Security alert! Data of 2.5 billion Google Chrome users is at risk

Google Chrome is a popular web browser used by billions of people worldwide. In a grim episode of security breach, Imperva Red – a cyber security firm has detected a flaw in Google Chrome and Chromium-based browsers, risking data of over 2.5 billion users. Dubbed CVE-2022-3656, this vulnerability allowed for the theft of sensitive files, such as crypto wallets and cloud provider credentials, the firm says in the post.

“The vulnerability was discovered through a review of the ways the browser interacts with the file system, specifically looking for common vulnerabilities related to the way browsers process symlinks,” the blog reads.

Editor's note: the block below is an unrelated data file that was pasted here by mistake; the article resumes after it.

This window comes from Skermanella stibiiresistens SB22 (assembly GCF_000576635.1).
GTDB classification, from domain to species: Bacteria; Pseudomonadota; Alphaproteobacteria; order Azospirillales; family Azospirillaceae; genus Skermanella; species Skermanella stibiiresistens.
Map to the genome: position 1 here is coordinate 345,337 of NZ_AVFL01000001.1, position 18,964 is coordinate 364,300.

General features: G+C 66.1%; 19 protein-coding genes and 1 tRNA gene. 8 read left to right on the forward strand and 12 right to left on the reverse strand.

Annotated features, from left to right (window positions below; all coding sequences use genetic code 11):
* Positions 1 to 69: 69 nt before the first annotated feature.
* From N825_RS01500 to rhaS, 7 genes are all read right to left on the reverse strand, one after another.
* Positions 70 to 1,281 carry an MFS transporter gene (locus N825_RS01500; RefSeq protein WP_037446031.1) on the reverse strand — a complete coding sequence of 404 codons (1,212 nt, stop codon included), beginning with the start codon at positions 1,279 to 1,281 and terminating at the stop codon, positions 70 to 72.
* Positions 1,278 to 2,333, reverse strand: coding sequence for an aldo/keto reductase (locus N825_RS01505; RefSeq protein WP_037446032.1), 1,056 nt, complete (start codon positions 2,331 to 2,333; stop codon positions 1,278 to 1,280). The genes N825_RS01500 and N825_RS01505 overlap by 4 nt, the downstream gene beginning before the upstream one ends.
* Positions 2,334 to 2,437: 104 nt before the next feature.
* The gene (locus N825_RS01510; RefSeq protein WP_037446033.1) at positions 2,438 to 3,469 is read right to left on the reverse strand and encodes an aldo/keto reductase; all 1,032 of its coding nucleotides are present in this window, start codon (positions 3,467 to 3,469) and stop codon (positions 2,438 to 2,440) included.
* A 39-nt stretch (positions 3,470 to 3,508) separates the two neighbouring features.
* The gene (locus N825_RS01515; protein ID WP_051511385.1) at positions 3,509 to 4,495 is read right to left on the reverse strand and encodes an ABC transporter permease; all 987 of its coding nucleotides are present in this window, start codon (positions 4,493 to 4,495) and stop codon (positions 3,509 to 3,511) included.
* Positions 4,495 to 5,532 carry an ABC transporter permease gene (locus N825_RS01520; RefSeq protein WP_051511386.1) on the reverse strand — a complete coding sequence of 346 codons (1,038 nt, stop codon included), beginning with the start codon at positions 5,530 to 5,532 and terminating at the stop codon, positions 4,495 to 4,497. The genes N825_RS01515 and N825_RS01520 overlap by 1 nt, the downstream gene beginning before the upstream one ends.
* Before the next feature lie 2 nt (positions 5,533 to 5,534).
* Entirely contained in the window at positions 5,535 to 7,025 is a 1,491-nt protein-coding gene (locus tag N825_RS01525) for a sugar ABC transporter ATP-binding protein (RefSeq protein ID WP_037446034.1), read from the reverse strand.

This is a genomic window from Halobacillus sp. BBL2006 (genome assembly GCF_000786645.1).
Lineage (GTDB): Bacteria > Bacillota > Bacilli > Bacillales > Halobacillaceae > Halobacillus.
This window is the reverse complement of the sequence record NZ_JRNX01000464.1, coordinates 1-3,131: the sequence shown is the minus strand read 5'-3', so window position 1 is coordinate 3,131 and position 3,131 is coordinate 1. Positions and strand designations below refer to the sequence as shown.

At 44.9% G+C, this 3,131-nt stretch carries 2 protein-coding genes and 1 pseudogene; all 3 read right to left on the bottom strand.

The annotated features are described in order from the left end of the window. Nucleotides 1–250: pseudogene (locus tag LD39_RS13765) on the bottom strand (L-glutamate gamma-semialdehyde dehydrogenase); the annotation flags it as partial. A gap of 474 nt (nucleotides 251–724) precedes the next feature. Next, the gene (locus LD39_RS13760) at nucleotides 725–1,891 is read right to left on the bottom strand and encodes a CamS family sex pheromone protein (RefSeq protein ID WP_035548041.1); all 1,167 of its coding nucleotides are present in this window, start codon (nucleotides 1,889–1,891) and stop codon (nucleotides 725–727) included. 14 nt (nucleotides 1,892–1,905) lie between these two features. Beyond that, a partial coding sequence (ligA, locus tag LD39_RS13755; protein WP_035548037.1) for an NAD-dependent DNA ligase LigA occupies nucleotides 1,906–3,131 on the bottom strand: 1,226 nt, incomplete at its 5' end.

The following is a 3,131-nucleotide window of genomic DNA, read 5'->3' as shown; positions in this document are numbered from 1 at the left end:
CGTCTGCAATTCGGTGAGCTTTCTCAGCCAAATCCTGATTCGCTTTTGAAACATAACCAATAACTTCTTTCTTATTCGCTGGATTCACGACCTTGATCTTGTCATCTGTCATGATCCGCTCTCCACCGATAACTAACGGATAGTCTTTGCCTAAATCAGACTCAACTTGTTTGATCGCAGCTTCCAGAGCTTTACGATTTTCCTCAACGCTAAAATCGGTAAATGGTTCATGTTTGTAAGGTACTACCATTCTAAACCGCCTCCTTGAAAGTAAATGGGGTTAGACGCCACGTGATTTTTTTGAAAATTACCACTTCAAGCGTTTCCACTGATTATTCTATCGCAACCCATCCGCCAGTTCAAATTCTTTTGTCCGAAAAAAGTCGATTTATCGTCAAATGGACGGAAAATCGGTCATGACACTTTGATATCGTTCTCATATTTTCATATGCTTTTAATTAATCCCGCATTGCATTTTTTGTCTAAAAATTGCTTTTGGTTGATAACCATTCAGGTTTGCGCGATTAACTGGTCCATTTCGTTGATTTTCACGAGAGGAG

What is a symlink?

Imperva Red defines symlink or a symbolic link as a type of file that points to another file or directory. It allows the operating system to treat the linked file or directory as if it were at the symlink’s location. A symlink, it says can be useful for creating shortcuts, redirecting file paths, or organizing files in a more flexible way.

However, such links can also be used to introduce vulnerabilities if they are not handled properly.

In Google Chrome’s case, the issue arose from the way the browser interacted with symlinks when processing files and directories. To be specific, the browser did not properly check if the symlink was pointing to a location that was not intended to be accessible, which allowed for the theft of sensitive files, the blog post states.

How symlinks affected Google Chrome?

Explaining how the vulnerability impacted Google Chrome, the firm says that an attacker could create a fake website that offers a new crypto wallet service. The website, then could trick…